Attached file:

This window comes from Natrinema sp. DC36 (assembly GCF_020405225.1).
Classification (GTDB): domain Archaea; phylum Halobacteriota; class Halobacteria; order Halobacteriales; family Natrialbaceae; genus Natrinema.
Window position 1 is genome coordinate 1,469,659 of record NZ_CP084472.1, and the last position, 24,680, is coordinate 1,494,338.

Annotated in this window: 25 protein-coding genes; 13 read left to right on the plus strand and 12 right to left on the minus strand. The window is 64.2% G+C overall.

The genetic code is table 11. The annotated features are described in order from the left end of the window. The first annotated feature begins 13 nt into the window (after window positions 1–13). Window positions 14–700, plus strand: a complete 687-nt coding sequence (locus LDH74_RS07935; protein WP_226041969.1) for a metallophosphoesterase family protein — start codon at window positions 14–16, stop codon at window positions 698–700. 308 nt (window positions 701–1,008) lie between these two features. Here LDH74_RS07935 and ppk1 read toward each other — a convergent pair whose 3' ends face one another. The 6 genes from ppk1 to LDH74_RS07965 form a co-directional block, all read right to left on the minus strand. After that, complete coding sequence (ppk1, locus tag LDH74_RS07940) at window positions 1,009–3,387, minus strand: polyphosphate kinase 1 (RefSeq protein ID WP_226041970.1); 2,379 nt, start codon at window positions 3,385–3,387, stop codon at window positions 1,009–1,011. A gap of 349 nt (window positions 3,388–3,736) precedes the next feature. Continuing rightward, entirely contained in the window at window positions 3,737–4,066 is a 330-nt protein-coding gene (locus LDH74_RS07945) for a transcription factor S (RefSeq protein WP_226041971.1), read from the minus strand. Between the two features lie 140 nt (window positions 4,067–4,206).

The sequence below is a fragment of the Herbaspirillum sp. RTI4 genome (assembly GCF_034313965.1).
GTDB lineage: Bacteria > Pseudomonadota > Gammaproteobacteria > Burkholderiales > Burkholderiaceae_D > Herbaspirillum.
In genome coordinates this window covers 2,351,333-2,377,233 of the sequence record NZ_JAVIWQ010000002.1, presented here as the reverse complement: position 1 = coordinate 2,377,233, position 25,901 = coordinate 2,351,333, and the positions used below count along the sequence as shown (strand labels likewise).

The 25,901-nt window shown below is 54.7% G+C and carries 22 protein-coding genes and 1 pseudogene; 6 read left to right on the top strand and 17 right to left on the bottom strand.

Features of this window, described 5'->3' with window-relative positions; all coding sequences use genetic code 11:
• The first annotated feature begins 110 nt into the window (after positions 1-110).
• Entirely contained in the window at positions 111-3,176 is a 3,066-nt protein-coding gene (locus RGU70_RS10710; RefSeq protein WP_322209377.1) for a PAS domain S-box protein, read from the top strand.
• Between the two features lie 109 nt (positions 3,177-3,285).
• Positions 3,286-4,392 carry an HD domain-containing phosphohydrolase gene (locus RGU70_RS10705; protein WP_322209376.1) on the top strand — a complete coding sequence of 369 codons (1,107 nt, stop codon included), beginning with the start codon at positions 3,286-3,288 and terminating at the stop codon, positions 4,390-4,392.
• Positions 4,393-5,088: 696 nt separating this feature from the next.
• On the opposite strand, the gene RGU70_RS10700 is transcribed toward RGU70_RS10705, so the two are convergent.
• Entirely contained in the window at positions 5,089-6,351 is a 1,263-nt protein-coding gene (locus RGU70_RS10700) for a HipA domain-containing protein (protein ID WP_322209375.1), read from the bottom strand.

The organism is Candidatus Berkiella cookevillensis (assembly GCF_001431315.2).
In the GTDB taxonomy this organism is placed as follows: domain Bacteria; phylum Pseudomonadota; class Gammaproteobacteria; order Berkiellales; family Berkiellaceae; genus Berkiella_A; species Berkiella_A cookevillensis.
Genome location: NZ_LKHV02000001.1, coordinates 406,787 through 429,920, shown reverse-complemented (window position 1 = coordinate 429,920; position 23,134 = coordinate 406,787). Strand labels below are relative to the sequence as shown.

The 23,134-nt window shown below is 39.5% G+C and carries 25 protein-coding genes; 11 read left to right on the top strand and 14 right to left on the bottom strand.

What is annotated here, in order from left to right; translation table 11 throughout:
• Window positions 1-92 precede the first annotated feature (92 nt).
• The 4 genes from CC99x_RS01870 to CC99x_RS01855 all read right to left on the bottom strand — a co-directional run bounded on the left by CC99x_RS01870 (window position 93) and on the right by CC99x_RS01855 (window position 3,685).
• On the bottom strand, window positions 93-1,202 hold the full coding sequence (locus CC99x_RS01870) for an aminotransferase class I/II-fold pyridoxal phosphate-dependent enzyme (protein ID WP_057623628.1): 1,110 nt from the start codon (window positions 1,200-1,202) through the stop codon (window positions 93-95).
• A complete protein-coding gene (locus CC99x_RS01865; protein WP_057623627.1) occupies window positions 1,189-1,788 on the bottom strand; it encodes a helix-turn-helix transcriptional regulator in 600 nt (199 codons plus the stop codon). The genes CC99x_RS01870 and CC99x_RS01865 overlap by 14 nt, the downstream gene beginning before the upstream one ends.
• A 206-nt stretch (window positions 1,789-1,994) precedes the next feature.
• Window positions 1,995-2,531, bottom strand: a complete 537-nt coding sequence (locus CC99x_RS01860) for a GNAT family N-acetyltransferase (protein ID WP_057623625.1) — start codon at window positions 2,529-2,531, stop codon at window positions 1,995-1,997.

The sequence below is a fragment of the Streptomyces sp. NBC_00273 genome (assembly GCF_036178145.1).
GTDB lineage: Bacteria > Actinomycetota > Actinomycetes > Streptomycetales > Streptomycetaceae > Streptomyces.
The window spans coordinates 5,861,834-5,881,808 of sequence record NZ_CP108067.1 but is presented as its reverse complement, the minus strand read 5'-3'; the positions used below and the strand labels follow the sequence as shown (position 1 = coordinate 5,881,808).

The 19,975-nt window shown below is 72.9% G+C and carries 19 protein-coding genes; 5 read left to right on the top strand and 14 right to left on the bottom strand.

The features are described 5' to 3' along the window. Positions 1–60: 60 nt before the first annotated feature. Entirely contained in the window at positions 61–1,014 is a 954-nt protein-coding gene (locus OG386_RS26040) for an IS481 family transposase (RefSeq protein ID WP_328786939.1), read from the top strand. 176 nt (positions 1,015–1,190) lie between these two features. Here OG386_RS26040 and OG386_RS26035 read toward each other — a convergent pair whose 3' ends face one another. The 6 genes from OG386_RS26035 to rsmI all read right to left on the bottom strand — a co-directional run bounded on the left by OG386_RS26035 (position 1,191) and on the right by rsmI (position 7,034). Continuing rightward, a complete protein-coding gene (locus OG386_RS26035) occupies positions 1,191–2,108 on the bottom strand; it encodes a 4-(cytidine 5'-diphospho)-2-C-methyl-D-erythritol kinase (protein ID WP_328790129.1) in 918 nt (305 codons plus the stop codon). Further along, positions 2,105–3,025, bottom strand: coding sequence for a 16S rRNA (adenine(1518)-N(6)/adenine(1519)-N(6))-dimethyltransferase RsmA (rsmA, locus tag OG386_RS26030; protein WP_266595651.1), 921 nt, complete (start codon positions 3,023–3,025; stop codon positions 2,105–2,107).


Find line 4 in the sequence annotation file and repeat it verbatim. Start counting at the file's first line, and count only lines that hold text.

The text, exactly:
Annotated in this window: 25 protein-coding genes; 13 read left to right on the plus strand and 12 right to left on the minus strand. The window is 64.2% G+C overall.